The Spokane Regional Health District, dealing with its largest hepatitis A outbreak in almost 10 years, is out of the medication that prevents the onset of the virus.
And the Panhandle Health District in North Idaho is holding tight to its dwindling supply.
Immune globulin protects against hepatitis A if given to people within 14 days of exposure, but a national shortage of the medicine means supplies are running out in the region.
Vaccinations against hepatitis A still are available, but the vaccine doesn’t help people who already have been exposed.
An infected food worker at Players and Spectators restaurant on East Sprague helped push the Spokane health district to its limit.
People who ate or drank at the restaurant between Dec. 29 and Jan. 5 were advised over the weekend to get shots of immune globulin.
Lines of people wanting a shot stretched out the doors of the health district Monday. The district was drained of its last 480 shots of immune globulin in hours.
“It’s an item in scarce supply,” said Dr. Paul Stepak, epidemiologist at the district.
The district managed to find another 570 doses from Thurston County, which probably will be available on Wednesday, said Dr. Kim Thorburn, district health officer.
About 330 more doses should be available by the end of the week, she said.
But anyone exposed at Players Dec. 29 or 30 is probably out of luck - the 14 days of incubation will have elapsed.
“If they were truly exposed, the likelihood is they will get it,” Thorburn said.
Spokane County is still in the middle of a hepatitis A epidemic.
Last year, 183 people came down with the virus, the highest level since 1988. A public health emergency was almost declared.
The health district is still counting this year’s cases. So far, 22 have been confirmed.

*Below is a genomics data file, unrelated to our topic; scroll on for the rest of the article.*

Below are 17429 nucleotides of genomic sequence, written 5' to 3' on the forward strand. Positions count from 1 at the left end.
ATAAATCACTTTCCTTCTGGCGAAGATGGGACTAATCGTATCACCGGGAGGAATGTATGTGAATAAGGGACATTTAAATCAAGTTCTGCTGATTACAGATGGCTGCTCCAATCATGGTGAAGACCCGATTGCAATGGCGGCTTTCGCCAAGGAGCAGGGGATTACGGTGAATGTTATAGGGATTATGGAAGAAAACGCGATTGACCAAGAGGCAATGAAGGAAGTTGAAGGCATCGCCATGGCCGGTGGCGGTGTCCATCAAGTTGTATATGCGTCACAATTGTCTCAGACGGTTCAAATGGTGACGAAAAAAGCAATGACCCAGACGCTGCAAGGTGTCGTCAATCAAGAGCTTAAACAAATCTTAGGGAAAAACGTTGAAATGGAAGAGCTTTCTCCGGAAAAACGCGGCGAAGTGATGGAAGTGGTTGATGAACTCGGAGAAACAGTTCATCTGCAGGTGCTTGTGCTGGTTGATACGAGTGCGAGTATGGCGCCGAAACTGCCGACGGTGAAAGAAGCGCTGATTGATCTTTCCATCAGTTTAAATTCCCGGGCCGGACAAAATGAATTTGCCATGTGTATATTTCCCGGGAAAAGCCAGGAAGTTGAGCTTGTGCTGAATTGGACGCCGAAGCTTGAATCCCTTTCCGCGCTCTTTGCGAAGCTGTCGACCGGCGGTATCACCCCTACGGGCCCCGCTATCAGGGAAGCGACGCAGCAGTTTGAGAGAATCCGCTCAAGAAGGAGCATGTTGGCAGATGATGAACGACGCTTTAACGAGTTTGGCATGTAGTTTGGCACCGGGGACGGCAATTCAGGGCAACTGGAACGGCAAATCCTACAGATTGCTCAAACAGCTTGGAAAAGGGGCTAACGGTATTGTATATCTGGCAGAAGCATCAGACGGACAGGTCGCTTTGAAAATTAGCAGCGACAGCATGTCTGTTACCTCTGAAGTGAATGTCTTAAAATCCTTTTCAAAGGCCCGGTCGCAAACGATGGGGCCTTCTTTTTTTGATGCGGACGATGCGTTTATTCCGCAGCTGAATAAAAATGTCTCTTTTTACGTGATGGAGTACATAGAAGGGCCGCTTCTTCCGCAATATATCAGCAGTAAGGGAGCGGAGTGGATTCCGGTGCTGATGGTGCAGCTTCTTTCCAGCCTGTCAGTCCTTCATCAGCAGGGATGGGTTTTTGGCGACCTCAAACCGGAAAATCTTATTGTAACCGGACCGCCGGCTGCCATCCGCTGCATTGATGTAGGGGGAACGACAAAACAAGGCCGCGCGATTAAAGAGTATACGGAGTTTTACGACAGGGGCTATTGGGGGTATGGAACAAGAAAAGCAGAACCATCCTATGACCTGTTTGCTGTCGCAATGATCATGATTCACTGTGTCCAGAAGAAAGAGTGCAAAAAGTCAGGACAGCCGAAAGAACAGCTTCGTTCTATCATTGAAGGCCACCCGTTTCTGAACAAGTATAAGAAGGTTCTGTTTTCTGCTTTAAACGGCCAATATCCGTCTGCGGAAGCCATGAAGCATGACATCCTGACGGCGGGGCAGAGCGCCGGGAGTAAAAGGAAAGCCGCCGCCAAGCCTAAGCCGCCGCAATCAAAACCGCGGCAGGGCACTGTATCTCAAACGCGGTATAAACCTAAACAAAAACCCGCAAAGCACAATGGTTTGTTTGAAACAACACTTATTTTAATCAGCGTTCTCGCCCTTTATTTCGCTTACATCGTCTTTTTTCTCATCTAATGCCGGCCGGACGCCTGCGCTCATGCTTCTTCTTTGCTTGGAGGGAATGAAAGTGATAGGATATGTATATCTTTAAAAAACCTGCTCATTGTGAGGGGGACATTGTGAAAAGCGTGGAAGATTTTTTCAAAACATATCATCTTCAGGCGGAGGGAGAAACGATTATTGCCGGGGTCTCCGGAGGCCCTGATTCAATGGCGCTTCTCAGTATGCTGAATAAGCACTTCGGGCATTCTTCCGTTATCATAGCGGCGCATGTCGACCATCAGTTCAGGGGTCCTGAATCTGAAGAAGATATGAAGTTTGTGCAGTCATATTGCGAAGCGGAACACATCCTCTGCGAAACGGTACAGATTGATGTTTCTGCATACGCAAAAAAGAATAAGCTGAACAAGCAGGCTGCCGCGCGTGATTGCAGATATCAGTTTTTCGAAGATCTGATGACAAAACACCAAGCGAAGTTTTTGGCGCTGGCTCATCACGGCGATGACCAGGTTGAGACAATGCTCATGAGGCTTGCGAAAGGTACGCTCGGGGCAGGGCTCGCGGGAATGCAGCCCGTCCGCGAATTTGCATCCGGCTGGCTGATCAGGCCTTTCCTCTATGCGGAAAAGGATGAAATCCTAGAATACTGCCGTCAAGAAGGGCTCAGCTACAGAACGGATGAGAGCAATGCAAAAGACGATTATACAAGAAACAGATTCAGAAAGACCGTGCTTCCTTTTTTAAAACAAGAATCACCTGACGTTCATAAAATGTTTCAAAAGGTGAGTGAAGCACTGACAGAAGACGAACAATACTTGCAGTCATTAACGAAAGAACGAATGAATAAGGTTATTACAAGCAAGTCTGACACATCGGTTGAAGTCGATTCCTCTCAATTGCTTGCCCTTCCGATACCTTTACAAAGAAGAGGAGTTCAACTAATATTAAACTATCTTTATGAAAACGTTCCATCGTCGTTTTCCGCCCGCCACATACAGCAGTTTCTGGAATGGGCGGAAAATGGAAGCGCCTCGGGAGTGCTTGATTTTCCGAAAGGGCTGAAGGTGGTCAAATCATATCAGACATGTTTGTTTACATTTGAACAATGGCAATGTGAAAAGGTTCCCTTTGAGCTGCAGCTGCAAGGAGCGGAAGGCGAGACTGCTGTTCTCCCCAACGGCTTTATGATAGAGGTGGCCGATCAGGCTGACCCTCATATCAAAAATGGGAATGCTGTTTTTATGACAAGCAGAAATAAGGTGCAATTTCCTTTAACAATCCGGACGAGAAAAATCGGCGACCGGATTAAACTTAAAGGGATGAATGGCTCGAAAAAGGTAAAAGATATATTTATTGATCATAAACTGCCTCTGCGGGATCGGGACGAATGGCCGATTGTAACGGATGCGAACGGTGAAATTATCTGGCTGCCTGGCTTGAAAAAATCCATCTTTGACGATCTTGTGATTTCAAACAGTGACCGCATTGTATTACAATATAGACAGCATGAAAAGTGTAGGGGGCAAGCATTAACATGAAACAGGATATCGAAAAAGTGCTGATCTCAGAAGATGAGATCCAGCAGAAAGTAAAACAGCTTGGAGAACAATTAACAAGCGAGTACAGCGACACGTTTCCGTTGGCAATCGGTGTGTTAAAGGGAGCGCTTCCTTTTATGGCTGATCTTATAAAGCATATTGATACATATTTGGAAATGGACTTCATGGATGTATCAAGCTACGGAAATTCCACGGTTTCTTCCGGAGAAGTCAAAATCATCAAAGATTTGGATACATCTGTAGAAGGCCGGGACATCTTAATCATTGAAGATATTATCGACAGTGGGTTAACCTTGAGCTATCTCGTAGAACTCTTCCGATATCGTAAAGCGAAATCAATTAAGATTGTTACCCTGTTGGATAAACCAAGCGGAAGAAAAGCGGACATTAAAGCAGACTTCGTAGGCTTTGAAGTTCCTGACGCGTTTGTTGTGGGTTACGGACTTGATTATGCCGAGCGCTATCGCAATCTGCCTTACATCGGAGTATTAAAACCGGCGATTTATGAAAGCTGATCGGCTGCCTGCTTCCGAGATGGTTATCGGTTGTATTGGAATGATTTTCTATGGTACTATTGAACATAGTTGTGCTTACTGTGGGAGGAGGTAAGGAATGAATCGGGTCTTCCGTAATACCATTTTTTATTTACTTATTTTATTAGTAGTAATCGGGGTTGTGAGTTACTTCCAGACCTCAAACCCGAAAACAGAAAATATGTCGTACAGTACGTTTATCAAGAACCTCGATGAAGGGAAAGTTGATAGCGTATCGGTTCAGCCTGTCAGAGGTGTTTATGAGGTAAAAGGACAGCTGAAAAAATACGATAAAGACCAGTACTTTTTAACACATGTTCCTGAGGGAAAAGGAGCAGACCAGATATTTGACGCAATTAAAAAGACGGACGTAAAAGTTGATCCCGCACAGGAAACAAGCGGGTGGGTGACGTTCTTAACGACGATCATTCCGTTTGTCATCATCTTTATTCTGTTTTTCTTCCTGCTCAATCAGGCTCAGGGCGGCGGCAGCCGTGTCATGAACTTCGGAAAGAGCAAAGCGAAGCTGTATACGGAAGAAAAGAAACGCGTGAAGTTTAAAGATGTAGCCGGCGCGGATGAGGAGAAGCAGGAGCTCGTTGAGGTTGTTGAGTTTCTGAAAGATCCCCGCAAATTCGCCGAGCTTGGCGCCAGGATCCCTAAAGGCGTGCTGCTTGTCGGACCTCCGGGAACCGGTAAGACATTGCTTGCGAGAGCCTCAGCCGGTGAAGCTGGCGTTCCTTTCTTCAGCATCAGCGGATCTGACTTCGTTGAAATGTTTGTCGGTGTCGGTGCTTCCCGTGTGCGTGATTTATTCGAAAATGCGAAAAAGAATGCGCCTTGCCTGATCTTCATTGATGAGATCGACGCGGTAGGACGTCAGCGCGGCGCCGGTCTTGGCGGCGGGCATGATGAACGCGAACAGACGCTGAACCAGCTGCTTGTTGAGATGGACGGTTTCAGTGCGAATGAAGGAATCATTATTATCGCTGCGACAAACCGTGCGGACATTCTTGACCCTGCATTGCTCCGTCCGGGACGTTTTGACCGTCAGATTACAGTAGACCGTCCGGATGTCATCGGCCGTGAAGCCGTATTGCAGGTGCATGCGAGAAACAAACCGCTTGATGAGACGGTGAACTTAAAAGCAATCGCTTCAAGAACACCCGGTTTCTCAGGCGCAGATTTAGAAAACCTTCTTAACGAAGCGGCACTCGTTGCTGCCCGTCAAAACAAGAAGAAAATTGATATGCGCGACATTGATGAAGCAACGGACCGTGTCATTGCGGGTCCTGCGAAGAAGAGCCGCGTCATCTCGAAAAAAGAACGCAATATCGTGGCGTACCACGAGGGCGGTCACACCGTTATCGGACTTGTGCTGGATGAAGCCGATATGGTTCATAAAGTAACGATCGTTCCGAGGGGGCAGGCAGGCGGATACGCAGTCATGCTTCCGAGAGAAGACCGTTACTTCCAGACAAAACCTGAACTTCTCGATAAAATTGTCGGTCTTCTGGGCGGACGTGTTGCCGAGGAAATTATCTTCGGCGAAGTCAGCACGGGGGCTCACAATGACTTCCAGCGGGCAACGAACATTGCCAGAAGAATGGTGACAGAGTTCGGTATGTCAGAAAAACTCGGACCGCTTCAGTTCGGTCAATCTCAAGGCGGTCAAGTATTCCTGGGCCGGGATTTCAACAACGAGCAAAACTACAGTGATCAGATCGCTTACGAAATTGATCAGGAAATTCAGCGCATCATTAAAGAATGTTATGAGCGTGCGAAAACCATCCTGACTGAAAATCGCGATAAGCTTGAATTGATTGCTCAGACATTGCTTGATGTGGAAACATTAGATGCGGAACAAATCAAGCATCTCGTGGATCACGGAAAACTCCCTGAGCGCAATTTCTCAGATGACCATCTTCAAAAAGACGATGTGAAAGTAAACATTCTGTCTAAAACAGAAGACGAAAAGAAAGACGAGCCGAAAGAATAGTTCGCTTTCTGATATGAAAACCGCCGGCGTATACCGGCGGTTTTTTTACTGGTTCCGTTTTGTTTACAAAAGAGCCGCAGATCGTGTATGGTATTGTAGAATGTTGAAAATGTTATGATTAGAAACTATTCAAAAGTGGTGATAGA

Not one of the cases has been directly linked to a food handler. Most of the time, hepatitis A is transmitted in a household.
The Panhandle Health District, which covers North Idaho, has handled about 40 hepatitis A cases in the past six months.
Idaho has issued a state directive telling its health districts to give immune globulin only to people exposed in households or day-care centers - not in restaurants.
“We’re not trying to be mean,” said Marie Rau, public health nursing supervisor for the Panhandle Health District. “We really don’t have it. We really can’t give it for food-establishment exposures at this time.”
Health-care workers urged people to watch for symptoms of hepatitis A, including yellowing of the skin or eyes, fatigue, diarrhea, nausea and loss of appetite.
The disease is rarely fatal. It’s spread by oral-fecal contact, often because of poor hygiene.
The virus is infectious from about two weeks before symptoms begin until about two weeks after.
Vaccinations against hepatitis A are available at the Spokane Regional Health District and at the Panhandle Health District.
“People can be proactive,” Rau said. “I’ve gotten a hepatitis A vaccine myself, because I eat out, and I’m not always in control of what happens to food before it goes into my mouth. Everybody can do that.
“Everybody can wash their hands with soap and water after they go to the bathroom and before they prepare food and before they eat. We are not always victims.”
, DataTimes ILLUSTRATION: Graphic: Hepatitis A cases